Harris’s men too are cartoonish. Pompey is a buffoon who nevertheless manages repeatedly to pull the wool over Cicero’s eyes. Clodius is a giggling lech: he ‘had found a woman’s shift lying beneath one of the couches, and I watched him put it to his nose and inhale deeply’; ‘“Caesar’s wife was one of the best I ever had,” he said softly, as Cicero went by. “Almost as good as Clodia.”’ Clodia’s oft-cuckolded husband is a bluff general who says ‘fuck’ all the time, interrupting the ceremony of Clodius’ transition to plebeian status, over which Julius Caesar is presiding: ‘What in the name of fucking Jupiter is going on here? … A religious ceremony! With the man who fucked your own wife!’ Cicero himself is barely more complicated, a world-weary whinger, always moaning, groaning or sighing.

It may seem​ a bit odd that a novel so richly ‘informed’ by the real words of real people should result in unreal people so lacking in complexity, but ancient sources are not a documentary stock into which a novelist can dip his ladle to add layers of real flavour to his stew; sources have a context, an agenda, a speaker, an addressee, and when you change these around they can take on a quite different tone. Clodia’s character is cartoonish because it is drawn from the vicious caricature of the ‘Palatine Medea’ presented by Cicero in the Pro Caelio. It is strangely touching when Cicero finishes a letter to Atticus, full of news of important political events, with notice of the death of the slave who used to read to him: ‘I am writing in a state of some distress … it has affected me more than the death of a slave perhaps ought to.’ But the same statement has a completely different meaning when it is the knee-jerk response delivered to (the slave) Tiro, who has just brought Cicero the bad news. In this version Cicero is made to look cartoonishly callous: ‘“See to it that his funeral shows the world how much I valued him.” He turned back to his book, then noticed that I was still in the room. “Well?”’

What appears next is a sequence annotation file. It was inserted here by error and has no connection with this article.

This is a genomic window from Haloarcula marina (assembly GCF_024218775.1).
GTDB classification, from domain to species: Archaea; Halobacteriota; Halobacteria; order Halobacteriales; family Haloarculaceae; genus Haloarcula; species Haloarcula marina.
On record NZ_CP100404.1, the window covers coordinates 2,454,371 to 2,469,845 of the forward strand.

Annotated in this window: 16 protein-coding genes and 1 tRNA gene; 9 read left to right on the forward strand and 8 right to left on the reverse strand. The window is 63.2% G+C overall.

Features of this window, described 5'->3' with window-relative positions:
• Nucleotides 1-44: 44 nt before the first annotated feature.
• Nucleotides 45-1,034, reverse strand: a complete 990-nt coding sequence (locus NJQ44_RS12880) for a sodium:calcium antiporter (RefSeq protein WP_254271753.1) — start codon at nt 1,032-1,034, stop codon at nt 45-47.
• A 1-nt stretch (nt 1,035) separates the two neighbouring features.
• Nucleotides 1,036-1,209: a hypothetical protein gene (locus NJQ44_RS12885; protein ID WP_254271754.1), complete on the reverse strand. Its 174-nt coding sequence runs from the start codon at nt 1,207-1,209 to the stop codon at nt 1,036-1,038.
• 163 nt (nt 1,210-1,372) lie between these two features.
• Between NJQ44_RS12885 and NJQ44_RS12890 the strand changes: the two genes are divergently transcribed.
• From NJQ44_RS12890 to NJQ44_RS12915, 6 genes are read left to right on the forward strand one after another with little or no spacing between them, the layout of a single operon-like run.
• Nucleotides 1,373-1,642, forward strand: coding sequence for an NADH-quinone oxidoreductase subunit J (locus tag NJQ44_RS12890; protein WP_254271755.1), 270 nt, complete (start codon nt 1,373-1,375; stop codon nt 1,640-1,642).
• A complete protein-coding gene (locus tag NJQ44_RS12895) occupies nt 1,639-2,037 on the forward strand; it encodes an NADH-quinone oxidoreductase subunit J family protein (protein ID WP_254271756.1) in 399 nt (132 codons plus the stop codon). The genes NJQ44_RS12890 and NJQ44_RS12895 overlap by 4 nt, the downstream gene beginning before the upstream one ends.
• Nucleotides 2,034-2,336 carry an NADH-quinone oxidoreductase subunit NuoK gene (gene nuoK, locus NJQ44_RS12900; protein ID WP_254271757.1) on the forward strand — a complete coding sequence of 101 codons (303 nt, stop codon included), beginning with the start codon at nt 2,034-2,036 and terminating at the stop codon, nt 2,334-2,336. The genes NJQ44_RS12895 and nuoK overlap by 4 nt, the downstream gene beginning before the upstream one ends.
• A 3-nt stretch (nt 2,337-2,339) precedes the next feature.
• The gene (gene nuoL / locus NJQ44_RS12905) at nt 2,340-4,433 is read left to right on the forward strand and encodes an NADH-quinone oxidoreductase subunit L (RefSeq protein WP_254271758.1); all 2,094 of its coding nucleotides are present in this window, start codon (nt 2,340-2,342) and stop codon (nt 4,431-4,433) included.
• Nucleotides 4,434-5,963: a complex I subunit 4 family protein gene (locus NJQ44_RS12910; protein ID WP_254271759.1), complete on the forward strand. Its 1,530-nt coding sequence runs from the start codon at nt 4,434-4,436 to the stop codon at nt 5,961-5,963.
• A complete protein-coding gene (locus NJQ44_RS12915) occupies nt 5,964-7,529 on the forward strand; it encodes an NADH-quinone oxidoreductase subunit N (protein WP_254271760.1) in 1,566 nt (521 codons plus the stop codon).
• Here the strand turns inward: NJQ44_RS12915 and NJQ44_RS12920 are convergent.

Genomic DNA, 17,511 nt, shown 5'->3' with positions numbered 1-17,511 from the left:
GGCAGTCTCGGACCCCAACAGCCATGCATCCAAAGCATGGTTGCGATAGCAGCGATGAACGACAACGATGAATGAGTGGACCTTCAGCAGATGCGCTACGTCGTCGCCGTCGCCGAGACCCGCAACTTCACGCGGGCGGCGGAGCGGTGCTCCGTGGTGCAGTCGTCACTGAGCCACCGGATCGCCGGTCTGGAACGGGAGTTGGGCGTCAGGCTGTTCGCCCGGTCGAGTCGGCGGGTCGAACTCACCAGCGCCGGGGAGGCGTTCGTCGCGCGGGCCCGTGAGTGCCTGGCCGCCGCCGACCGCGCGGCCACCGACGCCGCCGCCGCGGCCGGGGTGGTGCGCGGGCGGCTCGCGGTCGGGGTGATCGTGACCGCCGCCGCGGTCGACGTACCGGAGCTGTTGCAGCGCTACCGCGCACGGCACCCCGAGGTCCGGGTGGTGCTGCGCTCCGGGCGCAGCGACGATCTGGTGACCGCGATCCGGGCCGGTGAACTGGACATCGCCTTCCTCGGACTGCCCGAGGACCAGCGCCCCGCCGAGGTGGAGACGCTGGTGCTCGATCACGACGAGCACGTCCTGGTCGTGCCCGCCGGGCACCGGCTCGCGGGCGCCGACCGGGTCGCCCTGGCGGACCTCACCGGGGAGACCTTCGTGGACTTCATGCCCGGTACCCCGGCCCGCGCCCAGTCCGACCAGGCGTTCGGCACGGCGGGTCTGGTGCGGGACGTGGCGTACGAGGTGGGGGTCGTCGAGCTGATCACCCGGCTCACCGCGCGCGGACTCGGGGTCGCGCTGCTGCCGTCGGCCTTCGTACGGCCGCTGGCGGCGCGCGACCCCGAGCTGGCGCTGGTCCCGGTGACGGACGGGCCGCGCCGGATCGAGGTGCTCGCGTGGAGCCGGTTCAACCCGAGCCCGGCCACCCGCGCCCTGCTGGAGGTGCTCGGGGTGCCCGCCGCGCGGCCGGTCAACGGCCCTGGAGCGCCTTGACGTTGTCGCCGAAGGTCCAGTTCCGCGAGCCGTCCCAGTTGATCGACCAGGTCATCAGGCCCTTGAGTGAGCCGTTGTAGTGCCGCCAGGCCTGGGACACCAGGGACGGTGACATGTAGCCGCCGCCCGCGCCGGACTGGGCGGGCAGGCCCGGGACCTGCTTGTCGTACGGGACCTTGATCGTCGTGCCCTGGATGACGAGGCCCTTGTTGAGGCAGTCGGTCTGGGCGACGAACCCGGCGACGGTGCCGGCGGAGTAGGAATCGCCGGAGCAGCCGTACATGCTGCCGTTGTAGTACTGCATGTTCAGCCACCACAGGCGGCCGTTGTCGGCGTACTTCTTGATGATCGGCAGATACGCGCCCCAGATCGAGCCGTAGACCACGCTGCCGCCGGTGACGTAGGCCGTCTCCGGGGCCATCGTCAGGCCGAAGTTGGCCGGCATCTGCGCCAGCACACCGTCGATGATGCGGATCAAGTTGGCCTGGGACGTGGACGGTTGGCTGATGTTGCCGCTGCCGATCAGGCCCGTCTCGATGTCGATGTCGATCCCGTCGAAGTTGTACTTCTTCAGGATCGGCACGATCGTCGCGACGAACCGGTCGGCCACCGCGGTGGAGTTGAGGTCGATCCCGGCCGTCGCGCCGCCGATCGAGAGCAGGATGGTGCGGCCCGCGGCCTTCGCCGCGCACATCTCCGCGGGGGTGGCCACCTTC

Lives are by their nature episodic, with as much structure as a knotted piece of string and not much more suspenseful. Cicero’s life at least has its nodules spaced out along its length, and concludes with a bloody big finale. It wouldn’t be too difficult to give it some running themes and even a bit of architecture. If Harris’s first volume, for instance, had ended not with the successful election to the consulship but a few months later with the defeat of the Catilinarians, then the author could have ironically juxtaposed the trial of Verres, with all its emphasis on the rights of a civis Romanus, with the summary execution of the Roman citizens accused of involvement with Catiline. The connection is made, but fleetingly and not until halfway through the second volume, so the resonance is lost. Instead, Harris opens the second volume with the bestseller trope of the discovery of the corpse of a boy, the source of the blood for the conspirators’ monstrous oath, but he allows the intrigue to peter out by page 62 for the sake of more cardboard callousness, as the boy’s owner chucklingly confesses: ‘I was sickened … That lad cost me thousands.’